موقع إخباري يهتم بفضائح و انتهاكات دولة الامارات

Report Reveals UAE as Key Hub for Money Laundering from Africa

61

The British Financial Times reported that the UAE is a favored destination for smuggling large quantities of gold from African countries to launder money tainted with the blood of innocent victims.

According to the European Microscope’s analysis of Middle Eastern issues, the newspaper emphasized accusations against the UAE, stating it is the primary beneficiary of gold worth tens of billions of dollars smuggled from Africa annually, highlighting rising concerns about the illicit trade in precious metals in the region.

In a comprehensive study, Suicide estimated that about 435 tons of gold worth about $31 billion were exported undeclared from Africa in 2022. This figure represents a doubling of illicit volumes over a decade, equating to about 40 percent of the continent’s production and 12 percent of global mined supplies.

The NGO report stated that the UAE, with Dubai as its prominent regional trading hub known for its gold market, was responsible for 93 percent of undeclared African gold exports. The largest importers of this gold were Switzerland and India.

With gold prices hitting record highs earlier this year, these figures will increase scrutiny on illegal mining in conflict areas such as the eastern Democratic Republic of the Congo and Sudan, as well as the role of the UAE’s precious metals industry.

Mark Umel, a co-author of the report, suggested that the Financial Action Task Force, the global organization addressing money laundering, should reevaluate its decision to remove the UAE from its “grey list” in February.

 “You should not be removed from the list when you have 400 tons coming into your country illegally,” he added. “This is a significant amount of money leaving Africa linked to money laundering, conflicts and human rights issues that does not benefit the people who are mining the gold and trying to provide for their families.”

Last year, Emirates Gold, one of the largest refiners in the country, was suspended from accessing the gold markets in Dubai and London due to requirements for anti-money laundering and responsible sourcing standards.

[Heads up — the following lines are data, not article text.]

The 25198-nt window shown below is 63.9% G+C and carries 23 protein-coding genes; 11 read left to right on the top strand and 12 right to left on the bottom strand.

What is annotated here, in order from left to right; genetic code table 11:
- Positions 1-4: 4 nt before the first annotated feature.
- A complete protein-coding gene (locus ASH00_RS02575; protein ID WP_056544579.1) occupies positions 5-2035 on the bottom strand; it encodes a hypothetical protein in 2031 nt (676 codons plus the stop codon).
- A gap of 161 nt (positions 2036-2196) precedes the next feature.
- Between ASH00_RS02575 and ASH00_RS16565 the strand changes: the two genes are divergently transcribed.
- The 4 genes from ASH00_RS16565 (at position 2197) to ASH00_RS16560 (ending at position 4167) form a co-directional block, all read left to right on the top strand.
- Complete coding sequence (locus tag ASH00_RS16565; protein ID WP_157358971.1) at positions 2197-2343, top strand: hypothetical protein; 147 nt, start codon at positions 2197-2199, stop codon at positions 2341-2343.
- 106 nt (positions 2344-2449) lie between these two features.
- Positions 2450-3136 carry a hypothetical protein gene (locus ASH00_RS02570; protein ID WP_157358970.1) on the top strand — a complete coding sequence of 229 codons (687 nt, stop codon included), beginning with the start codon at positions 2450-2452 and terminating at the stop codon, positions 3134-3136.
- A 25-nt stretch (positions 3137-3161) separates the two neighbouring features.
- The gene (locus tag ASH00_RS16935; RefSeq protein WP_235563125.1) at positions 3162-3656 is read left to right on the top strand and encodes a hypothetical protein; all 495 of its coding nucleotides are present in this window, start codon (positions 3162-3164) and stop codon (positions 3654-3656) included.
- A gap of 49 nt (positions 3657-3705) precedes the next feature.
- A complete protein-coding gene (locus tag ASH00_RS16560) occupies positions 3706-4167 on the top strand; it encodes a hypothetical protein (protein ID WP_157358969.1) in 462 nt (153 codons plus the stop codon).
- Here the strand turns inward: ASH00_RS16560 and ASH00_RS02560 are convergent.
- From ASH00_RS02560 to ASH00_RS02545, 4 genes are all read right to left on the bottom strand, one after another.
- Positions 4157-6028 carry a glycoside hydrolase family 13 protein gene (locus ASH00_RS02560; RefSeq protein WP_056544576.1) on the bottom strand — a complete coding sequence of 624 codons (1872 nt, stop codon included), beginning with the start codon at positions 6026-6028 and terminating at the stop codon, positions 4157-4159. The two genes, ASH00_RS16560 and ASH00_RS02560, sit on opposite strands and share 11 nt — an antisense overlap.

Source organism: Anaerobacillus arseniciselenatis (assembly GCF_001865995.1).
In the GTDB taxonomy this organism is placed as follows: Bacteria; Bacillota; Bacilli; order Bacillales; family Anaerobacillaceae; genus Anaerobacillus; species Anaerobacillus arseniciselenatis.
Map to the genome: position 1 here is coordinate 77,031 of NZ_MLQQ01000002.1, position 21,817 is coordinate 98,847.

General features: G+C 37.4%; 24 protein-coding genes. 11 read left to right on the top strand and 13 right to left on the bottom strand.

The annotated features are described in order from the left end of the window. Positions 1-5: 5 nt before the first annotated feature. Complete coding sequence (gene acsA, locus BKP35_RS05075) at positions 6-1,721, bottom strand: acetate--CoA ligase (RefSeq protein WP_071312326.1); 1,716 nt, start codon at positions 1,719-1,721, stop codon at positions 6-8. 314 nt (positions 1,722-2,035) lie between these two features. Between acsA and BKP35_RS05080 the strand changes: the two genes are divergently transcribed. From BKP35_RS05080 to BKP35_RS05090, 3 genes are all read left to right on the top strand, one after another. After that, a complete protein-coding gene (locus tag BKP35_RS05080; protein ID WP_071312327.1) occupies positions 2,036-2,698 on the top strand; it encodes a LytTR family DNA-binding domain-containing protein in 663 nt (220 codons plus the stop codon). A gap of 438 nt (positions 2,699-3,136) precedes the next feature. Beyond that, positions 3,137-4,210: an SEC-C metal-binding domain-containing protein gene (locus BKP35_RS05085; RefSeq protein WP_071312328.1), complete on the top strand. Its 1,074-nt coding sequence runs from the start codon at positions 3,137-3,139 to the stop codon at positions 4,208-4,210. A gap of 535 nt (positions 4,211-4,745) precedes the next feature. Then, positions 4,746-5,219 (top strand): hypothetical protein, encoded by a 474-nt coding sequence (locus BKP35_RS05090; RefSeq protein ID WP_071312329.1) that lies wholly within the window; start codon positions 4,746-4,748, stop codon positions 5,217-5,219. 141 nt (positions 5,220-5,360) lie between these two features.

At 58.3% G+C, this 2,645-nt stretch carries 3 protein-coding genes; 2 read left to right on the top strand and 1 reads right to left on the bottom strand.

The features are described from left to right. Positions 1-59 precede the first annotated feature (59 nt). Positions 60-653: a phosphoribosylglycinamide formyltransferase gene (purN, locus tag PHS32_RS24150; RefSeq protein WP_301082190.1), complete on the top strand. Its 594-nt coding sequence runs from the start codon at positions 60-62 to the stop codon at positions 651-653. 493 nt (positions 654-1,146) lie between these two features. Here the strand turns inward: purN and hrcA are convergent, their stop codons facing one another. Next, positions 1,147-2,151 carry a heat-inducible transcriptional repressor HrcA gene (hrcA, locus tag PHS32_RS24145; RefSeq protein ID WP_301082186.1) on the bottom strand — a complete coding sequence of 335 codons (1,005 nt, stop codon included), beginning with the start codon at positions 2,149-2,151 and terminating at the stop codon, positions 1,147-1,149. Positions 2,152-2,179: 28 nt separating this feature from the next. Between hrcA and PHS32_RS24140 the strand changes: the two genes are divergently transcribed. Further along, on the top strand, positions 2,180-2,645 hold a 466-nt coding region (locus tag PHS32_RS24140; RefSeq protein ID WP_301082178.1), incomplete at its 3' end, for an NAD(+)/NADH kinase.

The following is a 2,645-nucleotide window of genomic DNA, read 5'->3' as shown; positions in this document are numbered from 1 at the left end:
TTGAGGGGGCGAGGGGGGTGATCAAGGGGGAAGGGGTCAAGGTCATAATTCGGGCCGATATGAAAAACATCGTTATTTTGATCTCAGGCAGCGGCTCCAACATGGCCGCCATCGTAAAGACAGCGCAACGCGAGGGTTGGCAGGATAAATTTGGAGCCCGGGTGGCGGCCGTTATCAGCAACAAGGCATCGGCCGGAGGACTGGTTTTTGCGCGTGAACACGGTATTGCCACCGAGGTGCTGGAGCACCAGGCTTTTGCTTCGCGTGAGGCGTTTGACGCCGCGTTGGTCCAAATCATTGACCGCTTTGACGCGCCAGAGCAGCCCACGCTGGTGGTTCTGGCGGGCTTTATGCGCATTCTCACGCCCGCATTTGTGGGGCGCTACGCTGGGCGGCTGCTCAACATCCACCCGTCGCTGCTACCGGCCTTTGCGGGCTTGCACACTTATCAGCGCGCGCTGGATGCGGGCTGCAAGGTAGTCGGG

The refiner stated at the time that the suspension was unrelated to its compliance processes, asserting that it has consistently followed responsible sourcing and anti-money laundering practices.

An Emirati official acknowledged the existence of “concerns about gold smuggling into Dubai,” but noted that the country had “introduced comprehensive new regulations for gold and precious metals to effectively address these risks.”

Gold extraction by “artisanal” miners has been a long-standing issue for the gold sector but has become more acute after prices of the metal rose.

Gold hit a record $2,400 per troy ounce in April as emerging market central banks led by China snapped up bullion to diversify their reserves away from the US dollar.

 The report said that among African countries, Mali, Zimbabwe, and Ivory Coast had the largest amounts of undeclared gold production.

To improve due diligence in gold sourcing, the UAE introduced new regulations for gold refineries in 2023, which include screening and site visits to artisanal mines. However, Abu Dhabi has raised concerns about whether this approach to accepting artisanal and small-scale mining negatively affects the individuals working the land.

Last year, the Democratic Republic of Congo granted Primera, an Abu Dhabi-based gold trader, a 25-year monopoly on the trade and export of small-scale “artisanal” gold supplies, in a move aimed at combating the smuggling trade.

The Central African country is fighting rebels in its eastern border regions, where a mining belt contains huge amounts of gold.

Congolese analysts and officials say armed groups including the March 23 militia control supply chains to Rwanda and Uganda.

The US Treasury said most of the DRC’s gold was smuggled to neighboring Rwanda and Uganda, where it was refined and exported mainly to the UAE.

Kigali has consistently denied Congo’s accusations that Rwanda profits from the unauthorized export of minerals, which Congo claims costs it $1 billion annually. Rwanda asserts that its mining sector is “fully regulated and monitored” with “mandatory traceability.”

“In November 2022, Rwandan President Paul Kagame remarked, ‘The Congolese accuse us of stealing… their gold.’ He further noted that much of the exported gold doesn’t remain in Rwanda but instead goes to destinations like Dubai, Brussels, and Tel Aviv. Kagame questioned, ‘They accuse us of taking Congolese minerals—what about where it ends up?'”

The report added that the UAE was the main destination for the vast majority of artisanal gold extracted in 18 African countries included in the European Union’s list of countries affected by conflict and countries at high risk.

Nonetheless, the UAE official emphasized that all gold refineries in the country must adhere to due diligence regulations for responsibly sourcing gold. These regulations align with the OECD’s guidelines for ensuring responsible mineral supply chains from conflict-affected and high-risk areas.

Earlier this year, the United States levied sanctions against Al-Fakher Advanced Business, a holding company identified by the Treasury Department for exporting gold to the paramilitary Rapid Support Forces. These forces are engaged in a brutal civil conflict against the Sudanese army.